You have given words to thoughts I have tried to formulate, but alas! I lack the words.

    Lovingly done. Thank you again!!


  3. Wanda Gumm permalink
    June 27, 2010 12:36 am

    Found your site on ZH. This is so cool. I’ve been to India. Studied yoga in Mysore. Studied mysticism in Ganeshpuri. REad about socialism and contemplated its zionist roots. And humankind’s willingness to sacrifice practice for guilt-ridden ideology. Social arbitrage as you call it. I like to think that someday we can simply acknowledge something for what it is rather than what we like it to be. A beautiful sunset for the sake of its own splendor rather than a utilitarian adornment for some favored fondness of kind. I can’t believe I just said. But then, I can’t believe we have to find an excuse to love, or not to love. As though one violates the other.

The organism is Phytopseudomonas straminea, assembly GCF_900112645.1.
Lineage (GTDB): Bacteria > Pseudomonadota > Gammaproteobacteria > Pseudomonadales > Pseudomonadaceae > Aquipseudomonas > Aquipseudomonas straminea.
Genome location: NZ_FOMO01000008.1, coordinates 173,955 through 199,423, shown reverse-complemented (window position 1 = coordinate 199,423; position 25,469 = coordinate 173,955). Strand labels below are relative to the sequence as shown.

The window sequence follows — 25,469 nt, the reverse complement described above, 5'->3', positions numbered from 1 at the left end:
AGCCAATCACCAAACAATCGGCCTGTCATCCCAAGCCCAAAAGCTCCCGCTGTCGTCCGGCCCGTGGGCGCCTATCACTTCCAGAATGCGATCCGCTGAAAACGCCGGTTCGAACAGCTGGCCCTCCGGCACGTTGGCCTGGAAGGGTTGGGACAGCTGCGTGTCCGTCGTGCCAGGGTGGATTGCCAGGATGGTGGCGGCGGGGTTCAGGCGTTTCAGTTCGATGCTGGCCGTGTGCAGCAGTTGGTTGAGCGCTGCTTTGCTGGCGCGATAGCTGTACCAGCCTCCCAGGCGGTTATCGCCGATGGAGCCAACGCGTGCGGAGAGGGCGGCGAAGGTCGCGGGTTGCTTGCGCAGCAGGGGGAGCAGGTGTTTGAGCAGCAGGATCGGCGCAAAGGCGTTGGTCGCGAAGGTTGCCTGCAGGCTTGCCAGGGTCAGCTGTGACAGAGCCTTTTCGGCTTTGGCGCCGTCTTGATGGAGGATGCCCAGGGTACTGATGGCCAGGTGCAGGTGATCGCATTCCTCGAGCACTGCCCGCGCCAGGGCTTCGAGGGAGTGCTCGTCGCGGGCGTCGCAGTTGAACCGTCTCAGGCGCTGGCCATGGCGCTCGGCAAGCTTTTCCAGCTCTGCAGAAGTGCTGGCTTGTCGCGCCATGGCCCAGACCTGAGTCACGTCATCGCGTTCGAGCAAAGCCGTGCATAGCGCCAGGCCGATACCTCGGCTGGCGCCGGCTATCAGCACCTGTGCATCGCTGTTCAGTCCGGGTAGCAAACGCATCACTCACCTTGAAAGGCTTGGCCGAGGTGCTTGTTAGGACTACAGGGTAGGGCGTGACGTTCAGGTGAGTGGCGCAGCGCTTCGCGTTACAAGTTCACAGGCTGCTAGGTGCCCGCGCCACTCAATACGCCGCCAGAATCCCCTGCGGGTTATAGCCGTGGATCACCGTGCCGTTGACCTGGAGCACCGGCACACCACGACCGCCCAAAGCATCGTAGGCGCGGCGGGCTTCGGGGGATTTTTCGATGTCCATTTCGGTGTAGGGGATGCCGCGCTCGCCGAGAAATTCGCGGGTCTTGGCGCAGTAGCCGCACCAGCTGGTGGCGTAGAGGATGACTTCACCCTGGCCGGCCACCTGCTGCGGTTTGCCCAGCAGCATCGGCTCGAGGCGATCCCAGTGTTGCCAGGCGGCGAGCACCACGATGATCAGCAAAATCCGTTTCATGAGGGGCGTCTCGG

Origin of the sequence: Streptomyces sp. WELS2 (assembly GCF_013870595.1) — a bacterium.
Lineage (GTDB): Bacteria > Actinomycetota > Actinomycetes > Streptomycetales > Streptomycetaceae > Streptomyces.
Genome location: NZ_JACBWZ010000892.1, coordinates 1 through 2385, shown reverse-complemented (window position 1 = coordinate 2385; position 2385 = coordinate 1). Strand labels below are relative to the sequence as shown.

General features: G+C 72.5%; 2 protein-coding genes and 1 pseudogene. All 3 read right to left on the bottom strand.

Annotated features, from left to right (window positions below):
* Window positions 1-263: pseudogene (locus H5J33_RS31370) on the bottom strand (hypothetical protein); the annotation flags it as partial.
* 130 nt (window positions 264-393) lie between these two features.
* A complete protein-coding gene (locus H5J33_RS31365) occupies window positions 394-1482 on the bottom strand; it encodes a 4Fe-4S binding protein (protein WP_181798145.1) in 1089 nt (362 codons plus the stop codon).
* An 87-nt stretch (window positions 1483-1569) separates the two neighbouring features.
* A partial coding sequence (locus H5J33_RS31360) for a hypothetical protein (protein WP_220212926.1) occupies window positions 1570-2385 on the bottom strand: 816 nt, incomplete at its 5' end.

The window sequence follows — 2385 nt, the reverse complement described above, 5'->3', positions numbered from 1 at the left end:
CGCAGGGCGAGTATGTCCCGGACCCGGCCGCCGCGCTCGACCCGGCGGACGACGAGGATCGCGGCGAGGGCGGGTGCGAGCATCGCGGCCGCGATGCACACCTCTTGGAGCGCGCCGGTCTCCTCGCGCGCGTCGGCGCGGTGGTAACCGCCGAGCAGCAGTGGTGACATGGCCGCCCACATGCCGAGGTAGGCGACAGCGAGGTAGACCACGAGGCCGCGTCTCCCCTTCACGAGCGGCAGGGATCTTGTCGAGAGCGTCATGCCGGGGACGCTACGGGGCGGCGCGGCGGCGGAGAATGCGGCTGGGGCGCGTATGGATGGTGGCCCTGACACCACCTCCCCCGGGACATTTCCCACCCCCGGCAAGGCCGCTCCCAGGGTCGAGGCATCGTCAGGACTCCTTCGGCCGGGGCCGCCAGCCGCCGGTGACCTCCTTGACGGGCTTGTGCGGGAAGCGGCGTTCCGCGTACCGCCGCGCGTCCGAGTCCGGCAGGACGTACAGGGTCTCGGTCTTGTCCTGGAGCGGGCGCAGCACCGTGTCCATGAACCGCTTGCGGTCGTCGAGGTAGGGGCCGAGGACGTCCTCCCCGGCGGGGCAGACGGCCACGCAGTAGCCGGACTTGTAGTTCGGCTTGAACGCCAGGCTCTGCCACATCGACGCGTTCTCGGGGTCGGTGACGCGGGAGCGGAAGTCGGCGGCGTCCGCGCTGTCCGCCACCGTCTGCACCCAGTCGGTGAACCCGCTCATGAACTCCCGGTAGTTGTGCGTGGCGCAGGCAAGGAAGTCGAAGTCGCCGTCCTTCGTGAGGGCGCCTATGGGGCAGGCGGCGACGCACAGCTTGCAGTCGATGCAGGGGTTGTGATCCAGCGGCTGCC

• June 27, 2010 3:29 am

      Greetings Wanda, welcome to the small world, hmmm? I’m recently a Bangalorean via 2 years in Mysore and I’m sure we have many common acquaintances amongst the yogis of Mysore. Or we may even have met!

      We have a great interlocutor between us and reality, the camera. In places like Japan, where the in-phone camera has ubiquitous for long, , the disconnect is an amazingly sad sight.

      It’s almost as if most reality is too overwhelming for us to face.

      “Willingness to practice sacrifice for guilt-ridden ideology”, could not have said it better.